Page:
Many claimants with a pending disability application understand that it gets easier to be approved for benefits after age 50.
While the exact specifications of these “grid rules” can get rather technical, they basically work like this: let’s say a 50-year-old woman with knee problems and a high school diploma has past work experience as a waitress and caregiver within the past 15 years. This work would be considered medium or light in terms of exertion and unskilled.
Following a hearing, an administrative law judge might determine that this woman can perform unskilled sedentary work, like on an assembly line. If she was 49, she would be found not disabled because this job is available, but because she’s 50, the grid rules hold that because the only work she can perform is unskilled and sedentary in nature, she’s still disabled and will be approved benefits.
The grid rules can often be a source of frustration for those who aren’t quite 50, but in certain circumstances, the nonmechanical application of the grid rules can help a 49-year-old be approved for disability.
To be bumped into the higher age category and take advantage of the grid rules, the claimant first must be within a few days or months of turning 50. This isn’t exactly defined by Social Security regulations, but it’s unlikely a judge would accept this argument for anyone less than 54 years and 6 months old.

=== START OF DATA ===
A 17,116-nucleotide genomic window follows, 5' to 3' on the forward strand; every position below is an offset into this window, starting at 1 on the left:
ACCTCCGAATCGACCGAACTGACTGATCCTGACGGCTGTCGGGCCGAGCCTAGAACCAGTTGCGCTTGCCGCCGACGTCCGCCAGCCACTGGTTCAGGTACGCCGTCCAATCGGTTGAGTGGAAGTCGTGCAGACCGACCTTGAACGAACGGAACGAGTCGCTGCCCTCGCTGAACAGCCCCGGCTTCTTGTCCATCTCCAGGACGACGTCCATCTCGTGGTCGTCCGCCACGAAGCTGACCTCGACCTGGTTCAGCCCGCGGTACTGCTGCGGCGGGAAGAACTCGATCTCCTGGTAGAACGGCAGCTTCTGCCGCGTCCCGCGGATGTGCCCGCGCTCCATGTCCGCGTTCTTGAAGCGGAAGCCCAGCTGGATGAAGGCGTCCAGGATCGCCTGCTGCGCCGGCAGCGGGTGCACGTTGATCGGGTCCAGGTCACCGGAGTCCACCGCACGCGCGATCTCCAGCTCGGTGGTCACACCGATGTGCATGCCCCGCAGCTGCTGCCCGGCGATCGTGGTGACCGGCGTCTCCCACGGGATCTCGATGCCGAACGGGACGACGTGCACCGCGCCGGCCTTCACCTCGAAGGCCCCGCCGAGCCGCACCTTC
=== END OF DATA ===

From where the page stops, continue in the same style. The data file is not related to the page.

Second, the judge must consider whether there are additional vocational adversities. These might include a claimant not having a high school diploma or GED or having little to no past work history.
Significant restrictions in a claimant’s physical abilities to perform work, such as problems with vision, hearing, reaching, or use of the dominant hand can also be used to argue that a judge should use the nonmechanical application of the grid rules.
The non-mechanical application of the grid rules can be one of the more complicated areas of disability law, but they can also make the difference to get you several months worth of back benefits you wouldn’t otherwise be entitled to.